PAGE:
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Is Nefertiti's long-looked-for mysterious mummy buried next to Tutankhamun's?
Radar survey finds long rock corridor parallel to Tutankhamun's burial chamber
Published in Daily News Egypt on 23 - 02 - 2020

Centuries after her body was buried at what is still a secretive place, the mystery of queen Nefertiti might come to an end, as a recent radar survey discovered evidence that may lead to finding another burial chamber behind the walls of Tutankhamun's tomb, according to Nature.
The survey, which has been published yet and only Nature has managed to get it, indicates that the young Pharaoh's burial chamber hides a bigger tomb behind its northern walls that might hide the tomb of his stepmother, Nefertiti.
The research is led by an Egyptian mission headed by former minister of antiquities Mamdouh Eldamaty. Through a ground-penetrating radar (GPR), the mission scanned the area behind the famous Tutankhamun's chamber in Luxor.
They report, according to Nature, said that they have identified a previously unknown corridor-like space a few metres from the burial chamber. The mission's results were submitted earlier this month to the Supreme Council of Antiquities, headed by Mostafa Waziri.
Through the x-ray, the mission found a long rock corridor that is parallel in depth to Tutankhamun's burial chamber. The corridor is located near the east, and appears in the scan to be around 2 metres high and 10 metres long.
The report suspects that it might not be linked to the young king's tomb, and might be a part of another, undiscovered tomb in the area. However, due to its location perpendicular to Tutankhamun's tomb, it is believed to be connected as unconnected tombs tend to be aligned at different angles.
Examining the data of the report, Ray Johnson, an Egyptologist at the University of Chicago's Oriental Institute in Luxor told Nature that it identifies "clearly [that] there is something on the other side of the north wall of the burial chamber."
The search for the royal queen's tomb has been high and low for years, with no luck in finding an indicator to where she was buried. Last October, veteran Egyptologist Zahi Hawas revealed that an excavation mission is currently leading the biggest campaign since 1921 when Edward Hawart discovered Tutankhamun's tomb. He added that the mission has been working in the site since December 2017.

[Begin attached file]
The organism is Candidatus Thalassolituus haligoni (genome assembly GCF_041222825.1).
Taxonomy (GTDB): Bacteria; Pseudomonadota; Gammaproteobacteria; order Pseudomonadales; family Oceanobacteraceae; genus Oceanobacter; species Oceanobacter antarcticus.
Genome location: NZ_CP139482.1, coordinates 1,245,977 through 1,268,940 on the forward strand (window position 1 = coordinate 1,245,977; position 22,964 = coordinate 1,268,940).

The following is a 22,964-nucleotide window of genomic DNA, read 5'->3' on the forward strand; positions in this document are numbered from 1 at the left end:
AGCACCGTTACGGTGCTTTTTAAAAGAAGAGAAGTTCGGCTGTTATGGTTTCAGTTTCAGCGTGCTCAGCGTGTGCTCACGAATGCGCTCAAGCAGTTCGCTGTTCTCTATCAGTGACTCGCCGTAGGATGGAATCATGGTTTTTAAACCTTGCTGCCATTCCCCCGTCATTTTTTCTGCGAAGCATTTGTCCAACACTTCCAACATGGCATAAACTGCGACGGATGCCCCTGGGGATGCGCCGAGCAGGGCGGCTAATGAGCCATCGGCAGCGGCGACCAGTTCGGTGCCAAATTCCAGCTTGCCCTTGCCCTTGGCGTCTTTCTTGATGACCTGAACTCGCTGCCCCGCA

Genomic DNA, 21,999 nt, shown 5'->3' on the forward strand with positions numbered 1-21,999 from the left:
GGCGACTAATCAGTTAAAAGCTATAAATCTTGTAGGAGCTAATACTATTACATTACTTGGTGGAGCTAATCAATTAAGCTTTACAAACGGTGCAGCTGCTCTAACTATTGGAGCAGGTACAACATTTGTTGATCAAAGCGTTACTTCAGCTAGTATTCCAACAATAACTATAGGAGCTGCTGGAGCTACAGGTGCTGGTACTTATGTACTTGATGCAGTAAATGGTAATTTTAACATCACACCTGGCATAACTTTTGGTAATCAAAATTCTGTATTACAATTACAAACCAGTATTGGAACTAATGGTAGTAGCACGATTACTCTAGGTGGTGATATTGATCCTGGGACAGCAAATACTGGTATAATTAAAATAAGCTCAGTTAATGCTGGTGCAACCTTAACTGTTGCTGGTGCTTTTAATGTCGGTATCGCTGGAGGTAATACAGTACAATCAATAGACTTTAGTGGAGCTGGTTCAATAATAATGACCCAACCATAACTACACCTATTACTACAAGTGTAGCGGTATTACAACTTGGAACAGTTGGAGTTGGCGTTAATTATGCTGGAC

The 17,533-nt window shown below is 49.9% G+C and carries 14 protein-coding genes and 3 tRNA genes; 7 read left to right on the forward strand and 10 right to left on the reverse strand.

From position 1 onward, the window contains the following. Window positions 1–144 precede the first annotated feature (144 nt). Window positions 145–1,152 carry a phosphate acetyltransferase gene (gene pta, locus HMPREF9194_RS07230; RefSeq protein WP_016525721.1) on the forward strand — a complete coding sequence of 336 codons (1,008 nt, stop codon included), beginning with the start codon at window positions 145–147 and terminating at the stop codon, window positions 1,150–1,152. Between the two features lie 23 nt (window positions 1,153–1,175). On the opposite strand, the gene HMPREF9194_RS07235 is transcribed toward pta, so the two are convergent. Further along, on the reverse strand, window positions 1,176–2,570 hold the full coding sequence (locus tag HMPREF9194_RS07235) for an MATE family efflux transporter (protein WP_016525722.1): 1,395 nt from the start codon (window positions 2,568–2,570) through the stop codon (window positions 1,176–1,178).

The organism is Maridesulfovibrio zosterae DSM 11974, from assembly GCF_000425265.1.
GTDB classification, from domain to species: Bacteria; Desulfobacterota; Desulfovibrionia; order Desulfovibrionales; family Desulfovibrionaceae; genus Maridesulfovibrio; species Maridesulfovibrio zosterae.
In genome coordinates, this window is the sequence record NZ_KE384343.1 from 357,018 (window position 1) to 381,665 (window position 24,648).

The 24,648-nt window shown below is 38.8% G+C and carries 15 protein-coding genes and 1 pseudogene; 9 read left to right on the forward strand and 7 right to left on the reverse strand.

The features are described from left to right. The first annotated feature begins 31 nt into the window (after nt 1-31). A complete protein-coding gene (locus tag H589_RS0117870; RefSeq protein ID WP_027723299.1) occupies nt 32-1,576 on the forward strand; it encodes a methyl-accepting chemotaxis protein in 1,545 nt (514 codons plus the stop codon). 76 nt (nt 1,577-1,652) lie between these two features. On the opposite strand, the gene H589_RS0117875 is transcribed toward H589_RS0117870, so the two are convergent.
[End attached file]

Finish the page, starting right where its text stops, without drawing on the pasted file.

Back in 2015, when Eldamaty was the antiquities minister, the British scientist Nicholas Reeves, a specialist in Egyptian history and material culture, was the first to come out stating his suspicions of having Nefertiti's tomb hidden behind the wall of the young king.
In a press conference, both announced the results of Reeves's 18-month research, that came to believe that the iconic tomb of Tutankhamun might house extra rooms. The professor went on to add that his research even supports the possibility that the missing tomb of Queen Nefertiti might be enclosed in one of the extra compartments. However, his suspicions were announced as inaccurate a year later by Hawass, who assured that he came to find nothing in Tutankhamun's tomb.
Reeves's findings include the fact that Tutankhamun's mask was initially made for a queen, as the ears show significant piercing marks, something that was never associated to men in Ancient Egypt.
He further supported his beliefs with evidence. While the tomb's north wall showed evident cracks that suggest the existence of hidden doorways, the paintings covering that particular wall seems to be drawn later than the others, as it was painted on a white wall then concealed with yellow painting, unlike the other three walls that were initially yellow.
"Plastid-over walls are often found in many tombs, especially in the Valley of the Kings," Reeves added. "The tomb was made for a queen; yet, the young king's sudden death changed the tomb's primary plan."


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